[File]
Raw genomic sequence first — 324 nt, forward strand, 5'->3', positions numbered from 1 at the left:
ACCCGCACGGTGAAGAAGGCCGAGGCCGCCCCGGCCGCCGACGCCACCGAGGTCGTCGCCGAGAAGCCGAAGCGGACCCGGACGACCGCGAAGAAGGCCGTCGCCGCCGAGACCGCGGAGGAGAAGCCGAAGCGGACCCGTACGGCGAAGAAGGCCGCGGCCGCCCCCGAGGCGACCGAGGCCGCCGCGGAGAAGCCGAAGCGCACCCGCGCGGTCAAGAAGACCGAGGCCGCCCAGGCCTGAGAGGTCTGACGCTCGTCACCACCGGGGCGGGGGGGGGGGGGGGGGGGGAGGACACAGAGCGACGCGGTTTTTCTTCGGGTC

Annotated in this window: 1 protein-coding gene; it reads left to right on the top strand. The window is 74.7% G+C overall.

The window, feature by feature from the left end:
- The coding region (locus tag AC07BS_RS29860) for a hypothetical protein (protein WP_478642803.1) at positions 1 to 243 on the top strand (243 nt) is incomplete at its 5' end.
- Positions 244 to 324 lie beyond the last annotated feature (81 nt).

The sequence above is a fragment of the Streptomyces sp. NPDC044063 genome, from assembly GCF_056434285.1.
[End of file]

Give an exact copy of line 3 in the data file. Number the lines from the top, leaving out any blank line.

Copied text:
Annotated in this window: 1 protein-coding gene; it reads left to right on the top strand. The window is 74.7% G+C overall.